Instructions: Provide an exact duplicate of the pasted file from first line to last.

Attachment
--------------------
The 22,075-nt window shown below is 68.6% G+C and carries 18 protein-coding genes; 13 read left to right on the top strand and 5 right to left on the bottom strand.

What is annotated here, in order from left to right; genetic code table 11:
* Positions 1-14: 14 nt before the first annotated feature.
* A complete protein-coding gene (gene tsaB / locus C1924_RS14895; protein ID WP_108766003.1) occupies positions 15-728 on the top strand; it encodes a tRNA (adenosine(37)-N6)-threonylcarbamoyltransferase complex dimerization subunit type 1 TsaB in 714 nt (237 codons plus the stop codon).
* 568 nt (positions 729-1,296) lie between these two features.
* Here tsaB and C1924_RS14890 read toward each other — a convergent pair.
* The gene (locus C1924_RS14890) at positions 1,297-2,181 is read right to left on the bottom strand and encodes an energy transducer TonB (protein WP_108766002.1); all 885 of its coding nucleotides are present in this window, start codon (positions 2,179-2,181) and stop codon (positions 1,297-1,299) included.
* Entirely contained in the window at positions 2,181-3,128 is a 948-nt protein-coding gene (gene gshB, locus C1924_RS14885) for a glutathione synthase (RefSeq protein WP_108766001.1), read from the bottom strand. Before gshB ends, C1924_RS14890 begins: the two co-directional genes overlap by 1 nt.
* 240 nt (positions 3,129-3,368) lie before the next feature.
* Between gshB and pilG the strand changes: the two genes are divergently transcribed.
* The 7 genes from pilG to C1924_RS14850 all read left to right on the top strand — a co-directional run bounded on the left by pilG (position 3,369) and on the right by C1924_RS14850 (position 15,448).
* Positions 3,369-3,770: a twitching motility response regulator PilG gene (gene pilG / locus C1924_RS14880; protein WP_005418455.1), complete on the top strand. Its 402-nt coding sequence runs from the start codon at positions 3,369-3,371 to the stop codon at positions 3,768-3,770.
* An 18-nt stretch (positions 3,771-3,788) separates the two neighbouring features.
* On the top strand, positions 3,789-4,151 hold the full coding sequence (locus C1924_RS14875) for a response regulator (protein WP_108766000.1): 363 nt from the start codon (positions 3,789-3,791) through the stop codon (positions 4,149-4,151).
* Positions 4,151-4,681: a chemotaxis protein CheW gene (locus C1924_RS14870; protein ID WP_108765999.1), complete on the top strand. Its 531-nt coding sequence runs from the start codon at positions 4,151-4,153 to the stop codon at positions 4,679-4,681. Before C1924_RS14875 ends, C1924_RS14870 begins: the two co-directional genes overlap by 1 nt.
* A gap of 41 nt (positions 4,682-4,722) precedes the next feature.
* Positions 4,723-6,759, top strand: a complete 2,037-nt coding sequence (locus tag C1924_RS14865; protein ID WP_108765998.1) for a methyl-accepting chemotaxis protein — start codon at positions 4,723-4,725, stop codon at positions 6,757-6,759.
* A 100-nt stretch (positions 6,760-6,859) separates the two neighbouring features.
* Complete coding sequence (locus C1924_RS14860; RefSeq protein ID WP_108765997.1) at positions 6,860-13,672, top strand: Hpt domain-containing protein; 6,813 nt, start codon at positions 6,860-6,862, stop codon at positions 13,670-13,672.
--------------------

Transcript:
The 22,075-nt window shown below is 68.6% G+C and carries 18 protein-coding genes; 13 read left to right on the top strand and 5 right to left on the bottom strand.

What is annotated here, in order from left to right; genetic code table 11:
* Positions 1-14: 14 nt before the first annotated feature.
* A complete protein-coding gene (gene tsaB / locus C1924_RS14895; protein ID WP_108766003.1) occupies positions 15-728 on the top strand; it encodes a tRNA (adenosine(37)-N6)-threonylcarbamoyltransferase complex dimerization subunit type 1 TsaB in 714 nt (237 codons plus the stop codon).
* 568 nt (positions 729-1,296) lie between these two features.
* Here tsaB and C1924_RS14890 read toward each other — a convergent pair.
* The gene (locus C1924_RS14890) at positions 1,297-2,181 is read right to left on the bottom strand and encodes an energy transducer TonB (protein WP_108766002.1); all 885 of its coding nucleotides are present in this window, start codon (positions 2,179-2,181) and stop codon (positions 1,297-1,299) included.
* Entirely contained in the window at positions 2,181-3,128 is a 948-nt protein-coding gene (gene gshB, locus C1924_RS14885) for a glutathione synthase (RefSeq protein WP_108766001.1), read from the bottom strand. Before gshB ends, C1924_RS14890 begins: the two co-directional genes overlap by 1 nt.
* 240 nt (positions 3,129-3,368) lie before the next feature.
* Between gshB and pilG the strand changes: the two genes are divergently transcribed.
* The 7 genes from pilG to C1924_RS14850 all read left to right on the top strand — a co-directional run bounded on the left by pilG (position 3,369) and on the right by C1924_RS14850 (position 15,448).
* Positions 3,369-3,770: a twitching motility response regulator PilG gene (gene pilG / locus C1924_RS14880; protein WP_005418455.1), complete on the top strand. Its 402-nt coding sequence runs from the start codon at positions 3,369-3,371 to the stop codon at positions 3,768-3,770.
* An 18-nt stretch (positions 3,771-3,788) separates the two neighbouring features.
* On the top strand, positions 3,789-4,151 hold the full coding sequence (locus C1924_RS14875) for a response regulator (protein WP_108766000.1): 363 nt from the start codon (positions 3,789-3,791) through the stop codon (positions 4,149-4,151).
* Positions 4,151-4,681: a chemotaxis protein CheW gene (locus C1924_RS14870; protein ID WP_108765999.1), complete on the top strand. Its 531-nt coding sequence runs from the start codon at positions 4,151-4,153 to the stop codon at positions 4,679-4,681. Before C1924_RS14875 ends, C1924_RS14870 begins: the two co-directional genes overlap by 1 nt.
* A gap of 41 nt (positions 4,682-4,722) precedes the next feature.
* Positions 4,723-6,759, top strand: a complete 2,037-nt coding sequence (locus tag C1924_RS14865; protein ID WP_108765998.1) for a methyl-accepting chemotaxis protein — start codon at positions 4,723-4,725, stop codon at positions 6,757-6,759.
* A 100-nt stretch (positions 6,760-6,859) separates the two neighbouring features.
* Complete coding sequence (locus C1924_RS14860; RefSeq protein ID WP_108765997.1) at positions 6,860-13,672, top strand: Hpt domain-containing protein; 6,813 nt, start codon at positions 6,860-6,862, stop codon at positions 13,670-13,672.